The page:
The Screen Actors Guild/AFTRA voted to strike today, halting most TV and film production worldwide (and even ending the Oppenheimer red carpet). The Times explains:
About 160,000 television and movie actors are going on strike at midnight, joining screenwriters who walked off the job in May and setting off Hollywood’s first industrywide shutdown in 63 years.
The leaders of the union, SAG-AFTRA, approved a strike on Thursday, hours after contract talks with a group of studios broke down. Actors will be on the picket line starting on Friday.
“What’s happening to us is happening across all fields of labor,” said Fran Drescher, SAG-AFTRA’s president. “When employers make Wall Street and greed their priority and they forget about the essential contributors who make the machine run, we have a problem.”
While some actors do get $15 million for a single movie, most just do their jobs and hope they get a fair wage. They also hope that the studios will pay them when their work gets re-run, which still happens on network television but not, it turns out, on streaming services:
In December, 2020, in the depths of pandemic winter, the actress Kimiko Glenn got a foreign-royalty statement in the mail from the screen actors’ union, sag-aftra. Glenn is best known for playing the motormouthed, idealistic inmate Brook Soso on the women’s-prison series “Orange Is the New Black,” which ran from 2013 to 2019, on Netflix. The orchid-pink paper listed episodes of the show that she’d appeared on (“A Whole Other Hole,” “Trust No Bitch”) alongside tiny amounts of income (four cents, two cents) culled from overseas levies—a thin slice of pie from the show that had thrust her to prominence. “I was, like, Oh, my God, it’s just so sad,” Glenn recalled. With many television and movie sets shuttered, she was supporting herself with voice-over jobs, and she’d been messing around with TikTok. She posted a video in which she scans the statement—“I’m about to be so riiich!”—then reaches the grand total of twenty-seven dollars and thirty cents and shrieks, “WHAT?”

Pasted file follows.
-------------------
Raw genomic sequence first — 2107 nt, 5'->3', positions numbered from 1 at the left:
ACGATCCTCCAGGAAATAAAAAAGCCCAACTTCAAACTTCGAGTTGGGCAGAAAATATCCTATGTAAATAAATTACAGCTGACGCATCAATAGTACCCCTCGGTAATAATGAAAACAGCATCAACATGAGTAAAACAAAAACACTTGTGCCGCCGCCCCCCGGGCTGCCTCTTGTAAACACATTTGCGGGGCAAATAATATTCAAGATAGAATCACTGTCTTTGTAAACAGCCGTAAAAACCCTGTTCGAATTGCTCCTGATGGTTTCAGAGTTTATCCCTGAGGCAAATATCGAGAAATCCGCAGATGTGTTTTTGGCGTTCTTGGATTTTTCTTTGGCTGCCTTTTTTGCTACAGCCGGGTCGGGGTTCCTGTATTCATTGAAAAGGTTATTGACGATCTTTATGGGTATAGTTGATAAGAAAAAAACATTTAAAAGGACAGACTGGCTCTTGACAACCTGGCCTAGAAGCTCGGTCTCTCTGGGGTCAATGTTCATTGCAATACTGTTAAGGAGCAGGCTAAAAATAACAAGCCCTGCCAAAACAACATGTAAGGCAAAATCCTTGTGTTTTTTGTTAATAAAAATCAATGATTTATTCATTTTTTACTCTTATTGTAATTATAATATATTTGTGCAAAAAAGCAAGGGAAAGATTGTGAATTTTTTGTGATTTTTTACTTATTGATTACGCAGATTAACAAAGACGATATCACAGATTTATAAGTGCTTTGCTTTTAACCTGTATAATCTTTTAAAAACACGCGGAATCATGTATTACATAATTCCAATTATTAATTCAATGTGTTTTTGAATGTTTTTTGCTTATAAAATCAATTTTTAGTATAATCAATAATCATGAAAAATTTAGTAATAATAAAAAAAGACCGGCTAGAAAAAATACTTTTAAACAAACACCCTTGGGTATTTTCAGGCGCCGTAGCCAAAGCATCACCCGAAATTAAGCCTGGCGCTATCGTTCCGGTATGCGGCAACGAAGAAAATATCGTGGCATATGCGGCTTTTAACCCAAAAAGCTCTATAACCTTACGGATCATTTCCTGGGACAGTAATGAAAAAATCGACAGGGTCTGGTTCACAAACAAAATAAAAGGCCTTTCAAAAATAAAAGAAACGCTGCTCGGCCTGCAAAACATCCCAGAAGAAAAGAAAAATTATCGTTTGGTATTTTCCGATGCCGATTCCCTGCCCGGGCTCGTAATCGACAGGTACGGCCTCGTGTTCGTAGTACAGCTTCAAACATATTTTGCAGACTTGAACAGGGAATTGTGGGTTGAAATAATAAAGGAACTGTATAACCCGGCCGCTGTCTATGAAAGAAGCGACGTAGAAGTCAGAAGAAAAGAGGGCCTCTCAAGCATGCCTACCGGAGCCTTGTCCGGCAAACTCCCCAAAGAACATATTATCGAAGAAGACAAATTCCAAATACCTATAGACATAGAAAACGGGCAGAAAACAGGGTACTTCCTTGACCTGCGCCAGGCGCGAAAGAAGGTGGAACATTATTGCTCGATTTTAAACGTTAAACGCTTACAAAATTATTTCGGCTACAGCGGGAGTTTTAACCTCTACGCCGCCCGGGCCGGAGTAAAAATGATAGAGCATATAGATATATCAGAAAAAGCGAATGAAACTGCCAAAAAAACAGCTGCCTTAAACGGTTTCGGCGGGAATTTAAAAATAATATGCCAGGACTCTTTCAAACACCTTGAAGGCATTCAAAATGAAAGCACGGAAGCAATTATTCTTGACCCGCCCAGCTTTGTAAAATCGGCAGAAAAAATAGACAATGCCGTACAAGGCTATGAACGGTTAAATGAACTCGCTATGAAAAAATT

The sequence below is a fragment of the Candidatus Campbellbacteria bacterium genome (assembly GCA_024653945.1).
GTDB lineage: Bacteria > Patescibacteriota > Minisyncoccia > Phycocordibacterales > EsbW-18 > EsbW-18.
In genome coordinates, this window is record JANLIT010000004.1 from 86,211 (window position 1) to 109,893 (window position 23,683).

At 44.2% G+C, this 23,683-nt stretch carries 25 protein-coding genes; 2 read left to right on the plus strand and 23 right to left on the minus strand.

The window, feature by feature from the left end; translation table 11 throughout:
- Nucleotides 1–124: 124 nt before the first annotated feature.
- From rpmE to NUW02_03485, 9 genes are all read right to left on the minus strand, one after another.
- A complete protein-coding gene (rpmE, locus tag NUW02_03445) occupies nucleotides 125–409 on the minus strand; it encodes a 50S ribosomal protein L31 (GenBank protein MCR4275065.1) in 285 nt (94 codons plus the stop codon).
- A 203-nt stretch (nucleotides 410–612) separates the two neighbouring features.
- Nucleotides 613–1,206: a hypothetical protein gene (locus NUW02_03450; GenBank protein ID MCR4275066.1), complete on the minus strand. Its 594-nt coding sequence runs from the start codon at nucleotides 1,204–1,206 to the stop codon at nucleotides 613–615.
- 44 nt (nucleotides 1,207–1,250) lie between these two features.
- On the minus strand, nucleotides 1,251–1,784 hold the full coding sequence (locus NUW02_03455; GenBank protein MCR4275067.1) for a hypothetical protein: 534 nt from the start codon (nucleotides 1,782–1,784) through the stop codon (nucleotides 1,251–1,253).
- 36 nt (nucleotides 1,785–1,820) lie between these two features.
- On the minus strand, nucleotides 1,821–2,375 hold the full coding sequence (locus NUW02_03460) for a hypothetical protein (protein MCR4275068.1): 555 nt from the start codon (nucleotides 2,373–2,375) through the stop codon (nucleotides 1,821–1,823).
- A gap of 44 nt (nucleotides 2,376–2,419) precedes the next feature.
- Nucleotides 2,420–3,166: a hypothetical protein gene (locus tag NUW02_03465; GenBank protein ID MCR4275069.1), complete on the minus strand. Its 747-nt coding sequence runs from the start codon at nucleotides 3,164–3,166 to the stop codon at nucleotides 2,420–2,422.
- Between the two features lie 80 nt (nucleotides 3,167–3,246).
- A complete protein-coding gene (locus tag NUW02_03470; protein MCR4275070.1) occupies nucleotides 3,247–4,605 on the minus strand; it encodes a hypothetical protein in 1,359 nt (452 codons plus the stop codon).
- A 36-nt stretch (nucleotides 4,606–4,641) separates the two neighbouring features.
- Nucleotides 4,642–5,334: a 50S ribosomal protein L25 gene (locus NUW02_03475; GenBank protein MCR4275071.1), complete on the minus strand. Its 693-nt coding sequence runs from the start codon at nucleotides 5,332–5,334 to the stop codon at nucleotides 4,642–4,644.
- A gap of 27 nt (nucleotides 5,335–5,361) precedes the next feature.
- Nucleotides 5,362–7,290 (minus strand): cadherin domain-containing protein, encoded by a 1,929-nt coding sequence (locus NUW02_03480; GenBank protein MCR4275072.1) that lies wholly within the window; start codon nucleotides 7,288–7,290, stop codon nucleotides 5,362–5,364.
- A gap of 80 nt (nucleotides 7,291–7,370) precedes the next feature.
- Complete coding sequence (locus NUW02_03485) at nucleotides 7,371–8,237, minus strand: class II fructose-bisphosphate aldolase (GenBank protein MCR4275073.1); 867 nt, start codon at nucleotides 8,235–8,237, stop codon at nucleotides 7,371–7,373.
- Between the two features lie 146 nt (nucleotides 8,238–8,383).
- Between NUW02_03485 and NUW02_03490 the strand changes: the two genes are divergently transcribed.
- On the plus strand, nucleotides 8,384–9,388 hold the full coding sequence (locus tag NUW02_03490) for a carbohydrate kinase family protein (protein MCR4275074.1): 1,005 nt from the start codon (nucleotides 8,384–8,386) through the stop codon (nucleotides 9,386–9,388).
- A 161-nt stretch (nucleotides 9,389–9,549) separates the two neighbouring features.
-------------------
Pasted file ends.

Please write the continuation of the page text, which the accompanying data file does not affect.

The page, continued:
When “Orange” premièred, ten years ago this week, it broke ground in multiple ways. ... A decade on, however, some of the cast feel disillusioned about how they were compensated, both during the original run and in the years since. Television actors have traditionally had a base of income from residuals, which come from reruns and other forms of reuse of the shows in which they’ve appeared. At the highest end, residuals can yield a fortune; reportedly, the cast of “Friends” has each made tens of millions of dollars from syndication. But streaming has scrambled that model, endangering the ability of working actors to make a living.
Netflix didn’t share its viewership numbers (and still mostly doesn’t), making it harder for the actors to negotiate higher salaries. But the “Orange” cast could tell that the show was a megahit from their overnight fame.
Despite the Beatlemania-like fame, many cast members had to keep their day jobs for multiple seasons. They were waiting tables, bartending. DeLaria continued doing live gigs to keep up with her rent.
We saw this with video recordings and cable. We'll see it with the next technology that comes along. Because as in all fields, the owners of the businesses want to make money, and if they can get labor (or anything else considered "supply") cheaper, they do.
Pity the Emmys won't have a script this year. Or actors. Or, possibly, a telecast.